by Graeme Fox
Graeme Fox is an RAC contractor based in Dundee. He is a director at AREA (Air Conditioning & Refrigeration European Contractors’ Association) and a member of the Institute of Refrigeration.
It’s been a strange start to 2010. Heavy snowfalls grinding much of the south of England to a halt, while on the east coast of Scotland we’ve seen very little snow since the turn of the year. It has been a very cold winter.
From memory and from anecdotal evidence, it is quite normal to have a good, warm summer following a cold, hard winter.
It will be interesting to see, after so much bad news for the dedicated doomsday-warning brigade recently, if they immediately jump on this and proclaim it as evidence of chaotic climate change caused by man’s recklessness.
Personally, I’m far from convinced of the extent of man’s impact on global climate patterns.
I’ve been interested in the subject of planets and the universe for a long time and, having read so much on the subject over the last 30 or so years, the main thing that strikes you is the vastness of the universe around us – and consequently the relative size of Earth itself.
But even when you look at the Earth in isolation this same contrast in relative size is apparent. Viewed from space the Earth is an extremely beautiful planet but you don’t see the myriad life forms that dwell on it because we are all so small.
I know that even the smallest creature can have a catastrophic effect on large life forms – after all, even viruses are life forms of a kind that can and have wiped out entire species in the past and continue to threaten us from time to time now.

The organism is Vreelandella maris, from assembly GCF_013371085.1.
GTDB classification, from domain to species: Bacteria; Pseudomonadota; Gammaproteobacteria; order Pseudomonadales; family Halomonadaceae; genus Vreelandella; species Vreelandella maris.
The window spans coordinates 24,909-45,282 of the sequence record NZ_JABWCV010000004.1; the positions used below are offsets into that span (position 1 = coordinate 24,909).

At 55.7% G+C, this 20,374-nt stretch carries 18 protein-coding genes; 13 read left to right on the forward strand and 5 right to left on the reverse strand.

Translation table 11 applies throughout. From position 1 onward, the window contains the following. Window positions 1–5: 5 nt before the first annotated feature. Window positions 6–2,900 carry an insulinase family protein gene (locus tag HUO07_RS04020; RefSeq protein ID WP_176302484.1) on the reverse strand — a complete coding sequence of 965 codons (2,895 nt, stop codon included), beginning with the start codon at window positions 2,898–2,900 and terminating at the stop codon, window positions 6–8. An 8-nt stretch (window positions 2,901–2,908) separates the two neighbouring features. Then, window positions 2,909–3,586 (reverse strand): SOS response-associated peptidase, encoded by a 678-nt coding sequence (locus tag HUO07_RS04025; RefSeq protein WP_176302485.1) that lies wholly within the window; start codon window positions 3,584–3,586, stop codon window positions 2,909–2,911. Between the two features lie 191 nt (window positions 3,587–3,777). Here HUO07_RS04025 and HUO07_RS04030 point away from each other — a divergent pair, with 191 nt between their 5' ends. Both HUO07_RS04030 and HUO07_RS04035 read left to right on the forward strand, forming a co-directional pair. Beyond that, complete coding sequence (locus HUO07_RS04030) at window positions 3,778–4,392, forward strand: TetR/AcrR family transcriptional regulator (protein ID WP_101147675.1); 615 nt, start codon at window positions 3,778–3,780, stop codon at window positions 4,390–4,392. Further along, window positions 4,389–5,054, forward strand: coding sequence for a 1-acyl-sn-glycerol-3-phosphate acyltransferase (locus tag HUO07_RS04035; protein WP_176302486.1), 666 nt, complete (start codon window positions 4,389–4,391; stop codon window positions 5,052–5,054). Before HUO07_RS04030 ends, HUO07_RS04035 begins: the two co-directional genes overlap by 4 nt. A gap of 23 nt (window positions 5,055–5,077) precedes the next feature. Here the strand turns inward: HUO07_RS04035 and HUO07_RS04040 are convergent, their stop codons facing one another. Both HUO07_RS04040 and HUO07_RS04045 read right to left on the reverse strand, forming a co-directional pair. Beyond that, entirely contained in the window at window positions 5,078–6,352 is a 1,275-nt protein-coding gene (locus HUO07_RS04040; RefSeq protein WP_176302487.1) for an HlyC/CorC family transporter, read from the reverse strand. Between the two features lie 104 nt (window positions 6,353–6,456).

But man does have an overblown opinion of his importance and influence, both existing and potential, on greater things. Many animals living in the wild have very similar family and network groups to western human society – and all without the infrastructure we seem to believe is necessary. In the distant past there is evidence aplenty of man’s ability to live in harmonious communities long before there was any form of bureaucracy.
There is also a wealth of evidence proving that much of the planet has had a number of significant warmer and cooler periods than we are currently witnessing. Warm enough for certain crops to grow in the British Isles that wouldn’t survive even now – at a time when we are told that we face imminent catastrophe – and long before the chemical emissions that man is guilty of discharging to atmosphere became an issue.
Environmentalists talk of global sea levels rising and cite Bangladesh as an example of the threat. But globally sea levels aren’t rising – as surely they must if the cause were glacial melting! Isolated cases of minimal sea level rise are contrasted with the majority « no change », and the flooding in Bangladesh is apparently coming from rivers bursting their banks, not the sea! Other factors and influences are affecting these patterns, not just man’s emissions.
The fact is that man has very little ability to control the weather, let alone climate patterns, despite his over inflated opinion of his worth.
So, before those with a vested interest in promoting their green jobs and positions start bleating this summer about how each sunny day we may be lucky enough to enjoy this year is evidence of catastrophic climate change, remember to give them a reality check on the insignificance of man in the great scheme of things.